Courts Interpreting The Law

Courts Interpreting The Law

Overview Of The Law

In Chapter 1 of your e-textbook, you covered cases, which are opinions written by judges. (See Chapter 1, pg. 6). The cases represent a substantial part of the law that exists in the U.S. While state courts have a very wide range of areas they can render opinions on, the federal court system’s primary law-making area are disputes that require the interpretation of the U.S. Constitution and federal law. The factual scenario below provides a good example of how the federal courts interpret laws and write opinions. In that scenario, a state has passed a law that a citizen believed was unconstitutional. That person filed a lawsuit in federal court challenging the law, and the lawsuit has made it up to the U.S. Supreme Court. As part of the Court’s decision, they will need to interpret an amendment to the constitution, and if there is a majority on the Court that agrees on both the interpretation and how that interpretation will resolve the dispute, they will write an opinion that will be published. That published opinion becomes law, and the Court’s interpretation of the amendment will be the amendment’s meaning for all future cases.

Courts Interpreting The Law

Factual Scenario:

You have just been appointed Associate Justice to the U.S. Supreme Court and a new case involving a state’s law attempting to regulate both the sale and ownership of firearms in the State of Confusion (the 51st state of the United States). One of the key legal issues requires the Court to determine the definitional meaning of the Second Amendment to the U.S. Constitution. This is, in fact, one of the law-making functions of the federal courts and the Supreme Court specifically. That is, they get to decide what the language in federal laws and the U.S. Constitution mean. And in this case, you must define what the Second Amendment means in terms of a state’s right to regulate the ownership and sale of firearms within its boundaries.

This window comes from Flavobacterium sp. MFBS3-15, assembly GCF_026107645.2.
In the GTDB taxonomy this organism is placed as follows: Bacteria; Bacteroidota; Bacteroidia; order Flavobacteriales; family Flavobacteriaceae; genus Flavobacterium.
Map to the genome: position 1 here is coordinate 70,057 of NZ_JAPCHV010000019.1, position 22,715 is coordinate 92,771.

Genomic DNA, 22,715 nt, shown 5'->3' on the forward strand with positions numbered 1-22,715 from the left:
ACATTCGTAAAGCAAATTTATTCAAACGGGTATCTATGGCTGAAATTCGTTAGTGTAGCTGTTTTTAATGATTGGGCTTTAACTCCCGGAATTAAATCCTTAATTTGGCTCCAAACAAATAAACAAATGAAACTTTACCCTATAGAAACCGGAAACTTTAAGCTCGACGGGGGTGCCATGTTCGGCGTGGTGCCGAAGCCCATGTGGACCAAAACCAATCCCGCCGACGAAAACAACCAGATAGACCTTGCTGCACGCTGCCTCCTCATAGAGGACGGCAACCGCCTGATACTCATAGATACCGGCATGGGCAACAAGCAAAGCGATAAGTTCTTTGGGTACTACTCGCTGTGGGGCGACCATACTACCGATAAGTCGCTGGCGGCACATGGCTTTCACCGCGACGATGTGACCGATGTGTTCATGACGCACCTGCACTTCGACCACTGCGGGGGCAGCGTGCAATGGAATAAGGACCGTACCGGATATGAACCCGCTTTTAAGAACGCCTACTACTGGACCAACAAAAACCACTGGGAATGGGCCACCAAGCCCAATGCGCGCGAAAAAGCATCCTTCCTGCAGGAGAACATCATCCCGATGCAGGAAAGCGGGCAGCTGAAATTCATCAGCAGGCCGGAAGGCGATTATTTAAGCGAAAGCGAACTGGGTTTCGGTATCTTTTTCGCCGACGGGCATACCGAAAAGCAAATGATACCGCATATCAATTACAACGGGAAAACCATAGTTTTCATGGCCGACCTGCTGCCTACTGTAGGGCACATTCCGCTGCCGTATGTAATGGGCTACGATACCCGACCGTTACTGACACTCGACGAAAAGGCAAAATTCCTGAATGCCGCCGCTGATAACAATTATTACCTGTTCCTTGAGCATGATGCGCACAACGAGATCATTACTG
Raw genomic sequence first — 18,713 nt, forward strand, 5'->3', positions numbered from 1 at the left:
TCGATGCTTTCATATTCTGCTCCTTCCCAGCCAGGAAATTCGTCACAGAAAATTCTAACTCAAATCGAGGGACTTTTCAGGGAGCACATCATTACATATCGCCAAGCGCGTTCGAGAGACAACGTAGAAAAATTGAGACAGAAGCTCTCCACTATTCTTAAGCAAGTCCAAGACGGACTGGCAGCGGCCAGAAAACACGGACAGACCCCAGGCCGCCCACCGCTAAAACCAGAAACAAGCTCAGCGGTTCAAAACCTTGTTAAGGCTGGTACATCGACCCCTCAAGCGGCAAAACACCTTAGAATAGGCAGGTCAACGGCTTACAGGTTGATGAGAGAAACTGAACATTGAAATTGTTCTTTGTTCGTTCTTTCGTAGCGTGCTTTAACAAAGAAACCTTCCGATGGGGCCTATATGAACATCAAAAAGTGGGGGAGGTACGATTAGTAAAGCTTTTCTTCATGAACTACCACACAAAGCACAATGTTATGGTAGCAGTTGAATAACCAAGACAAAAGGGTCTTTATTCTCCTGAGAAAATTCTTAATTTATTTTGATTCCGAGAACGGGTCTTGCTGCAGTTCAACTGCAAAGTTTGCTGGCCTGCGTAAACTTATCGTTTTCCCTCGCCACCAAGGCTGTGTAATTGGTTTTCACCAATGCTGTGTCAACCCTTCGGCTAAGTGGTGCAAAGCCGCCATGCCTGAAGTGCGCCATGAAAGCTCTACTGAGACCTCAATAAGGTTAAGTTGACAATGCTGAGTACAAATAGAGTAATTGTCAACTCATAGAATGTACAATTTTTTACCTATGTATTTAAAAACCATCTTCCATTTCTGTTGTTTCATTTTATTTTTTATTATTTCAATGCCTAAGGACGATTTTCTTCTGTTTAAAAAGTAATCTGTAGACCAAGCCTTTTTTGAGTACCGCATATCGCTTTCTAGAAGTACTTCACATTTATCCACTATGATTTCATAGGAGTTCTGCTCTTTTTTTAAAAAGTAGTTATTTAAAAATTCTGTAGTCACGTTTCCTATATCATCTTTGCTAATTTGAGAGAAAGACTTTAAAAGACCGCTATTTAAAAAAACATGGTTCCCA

The language of the Second Amendment is as follows: “A well-regulated Militia, being necessary to the security of a free State, the right of the people to keep and bear Arms, shall not be infringed.”

The two major opposing interpretations of the 2nd Amendment’s meaning are as follows:

Interpretation #1: That the key phrase in the amendment is the first clause, “A well regulated Militia”, and therefore when the amendment also talks about “the right of the people to keep and bear Arms”, it is referring to a state’s right to maintain a militia and not an individuals right to own firearms. As such, states would be free to pass any laws they wish limiting the ownership and/or sale of firearms within the state; or

Interpretation # 2:. The phrase, “the right of the people to keep and bear Arms” is a standalone clause in the amendment, and therefore, the amendment confers a personal right of people in the U.S. to own firearms. As such, states have very limited rights, if any, to regulate the ownership and/or sales of firearms by their citizens.

Discussion Question:

Pick one of the two major opposing interpretations above and argue in favor of it to your fellow justices. While in reality, the Supreme Court has ruled on this issue, for the purpose of this discussion we will assume they have not. Therefore, there is no “correct position”, it is simply how convincing you can be to your other justices. Please remember, that this is not about your personal preferences or views. You are a judge and you need to argue from the meaning of the text. In other words, look at the language of the Second Amendment and determine what it means in terms of the two major interpretations listed above.

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